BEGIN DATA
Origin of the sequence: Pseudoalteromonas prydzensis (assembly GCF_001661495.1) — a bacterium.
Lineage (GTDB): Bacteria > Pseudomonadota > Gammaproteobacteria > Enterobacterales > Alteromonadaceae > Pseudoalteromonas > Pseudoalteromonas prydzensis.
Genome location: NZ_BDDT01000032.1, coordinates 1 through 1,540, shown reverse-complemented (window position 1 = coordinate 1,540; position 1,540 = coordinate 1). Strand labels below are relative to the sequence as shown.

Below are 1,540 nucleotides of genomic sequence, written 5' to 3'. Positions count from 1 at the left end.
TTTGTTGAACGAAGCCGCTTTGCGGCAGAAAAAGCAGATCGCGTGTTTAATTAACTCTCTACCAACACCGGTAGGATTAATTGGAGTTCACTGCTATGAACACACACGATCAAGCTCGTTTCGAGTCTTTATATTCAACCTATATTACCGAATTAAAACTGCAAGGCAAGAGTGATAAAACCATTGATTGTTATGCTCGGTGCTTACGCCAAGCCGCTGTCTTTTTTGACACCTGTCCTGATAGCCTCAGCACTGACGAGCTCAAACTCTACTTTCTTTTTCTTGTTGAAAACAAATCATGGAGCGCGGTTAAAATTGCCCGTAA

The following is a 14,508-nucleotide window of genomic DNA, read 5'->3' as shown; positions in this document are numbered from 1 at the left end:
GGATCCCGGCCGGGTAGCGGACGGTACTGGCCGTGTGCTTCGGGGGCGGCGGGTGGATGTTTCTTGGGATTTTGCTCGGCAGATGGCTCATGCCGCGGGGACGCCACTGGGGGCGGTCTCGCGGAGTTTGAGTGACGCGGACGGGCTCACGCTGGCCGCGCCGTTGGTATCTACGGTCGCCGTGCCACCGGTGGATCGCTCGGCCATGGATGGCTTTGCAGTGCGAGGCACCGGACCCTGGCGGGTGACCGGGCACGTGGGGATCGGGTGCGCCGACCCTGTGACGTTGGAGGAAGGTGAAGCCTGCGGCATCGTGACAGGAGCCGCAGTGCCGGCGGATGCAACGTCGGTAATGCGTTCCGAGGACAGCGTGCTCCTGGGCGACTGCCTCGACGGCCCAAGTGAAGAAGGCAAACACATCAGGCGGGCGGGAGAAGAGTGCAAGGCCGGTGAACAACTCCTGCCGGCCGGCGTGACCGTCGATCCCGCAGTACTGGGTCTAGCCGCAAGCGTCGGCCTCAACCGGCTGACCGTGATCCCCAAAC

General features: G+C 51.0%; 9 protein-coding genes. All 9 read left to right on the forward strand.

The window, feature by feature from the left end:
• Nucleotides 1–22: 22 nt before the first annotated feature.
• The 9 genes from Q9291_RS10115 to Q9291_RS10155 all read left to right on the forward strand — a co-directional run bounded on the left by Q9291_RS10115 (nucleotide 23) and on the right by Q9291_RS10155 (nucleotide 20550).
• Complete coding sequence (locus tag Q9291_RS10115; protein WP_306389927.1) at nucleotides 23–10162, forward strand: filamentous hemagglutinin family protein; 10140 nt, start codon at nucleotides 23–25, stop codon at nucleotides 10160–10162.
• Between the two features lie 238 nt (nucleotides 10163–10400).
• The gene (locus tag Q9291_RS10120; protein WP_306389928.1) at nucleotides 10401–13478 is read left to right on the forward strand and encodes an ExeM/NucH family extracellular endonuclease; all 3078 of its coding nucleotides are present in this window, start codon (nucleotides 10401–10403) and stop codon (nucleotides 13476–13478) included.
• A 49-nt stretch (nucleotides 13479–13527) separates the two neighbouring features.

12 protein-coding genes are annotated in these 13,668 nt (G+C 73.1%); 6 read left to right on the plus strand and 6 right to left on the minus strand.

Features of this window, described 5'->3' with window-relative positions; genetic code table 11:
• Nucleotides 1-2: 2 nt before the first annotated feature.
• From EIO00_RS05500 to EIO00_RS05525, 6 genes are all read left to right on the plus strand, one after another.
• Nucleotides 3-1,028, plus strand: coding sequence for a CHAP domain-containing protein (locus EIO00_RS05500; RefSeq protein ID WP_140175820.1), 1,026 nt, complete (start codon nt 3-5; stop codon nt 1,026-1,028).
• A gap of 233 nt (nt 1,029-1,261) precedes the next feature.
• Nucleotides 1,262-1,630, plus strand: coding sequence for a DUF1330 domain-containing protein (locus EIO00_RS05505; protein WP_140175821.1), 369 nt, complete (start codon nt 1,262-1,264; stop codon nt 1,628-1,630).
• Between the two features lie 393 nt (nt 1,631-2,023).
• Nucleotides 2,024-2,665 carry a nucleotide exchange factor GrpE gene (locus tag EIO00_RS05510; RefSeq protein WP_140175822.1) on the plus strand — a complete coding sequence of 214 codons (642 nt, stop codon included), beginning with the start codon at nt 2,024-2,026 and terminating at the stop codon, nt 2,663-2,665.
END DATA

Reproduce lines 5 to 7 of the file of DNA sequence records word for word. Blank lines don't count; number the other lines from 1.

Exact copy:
TTTGTTGAACGAAGCCGCTTTGCGGCAGAAAAAGCAGATCGCGTGTTTAATTAACTCTCTACCAACACCGGTAGGATTAATTGGAGTTCACTGCTATGAACACACACGATCAAGCTCGTTTCGAGTCTTTATATTCAACCTATATTACCGAATTAAAACTGCAAGGCAAGAGTGATAAAACCATTGATTGTTATGCTCGGTGCTTACGCCAAGCCGCTGTCTTTTTTGACACCTGTCCTGATAGCCTCAGCACTGACGAGCTCAAACTCTACTTTCTTTTTCTTGTTGAAAACAAATCATGGAGCGCGGTTAAAATTGCCCGTAA

The following is a 14,508-nucleotide window of genomic DNA, read 5'->3' as shown; positions in this document are numbered from 1 at the left end:
GGATCCCGGCCGGGTAGCGGACGGTACTGGCCGTGTGCTTCGGGGGCGGCGGGTGGATGTTTCTTGGGATTTTGCTCGGCAGATGGCTCATGCCGCGGGGACGCCACTGGGGGCGGTCTCGCGGAGTTTGAGTGACGCGGACGGGCTCACGCTGGCCGCGCCGTTGGTATCTACGGTCGCCGTGCCACCGGTGGATCGCTCGGCCATGGATGGCTTTGCAGTGCGAGGCACCGGACCCTGGCGGGTGACCGGGCACGTGGGGATCGGGTGCGCCGACCCTGTGACGTTGGAGGAAGGTGAAGCCTGCGGCATCGTGACAGGAGCCGCAGTGCCGGCGGATGCAACGTCGGTAATGCGTTCCGAGGACAGCGTGCTCCTGGGCGACTGCCTCGACGGCCCAAGTGAAGAAGGCAAACACATCAGGCGGGCGGGAGAAGAGTGCAAGGCCGGTGAACAACTCCTGCCGGCCGGCGTGACCGTCGATCCCGCAGTACTGGGTCTAGCCGCAAGCGTCGGCCTCAACCGGCTGACCGTGATCCCCAAAC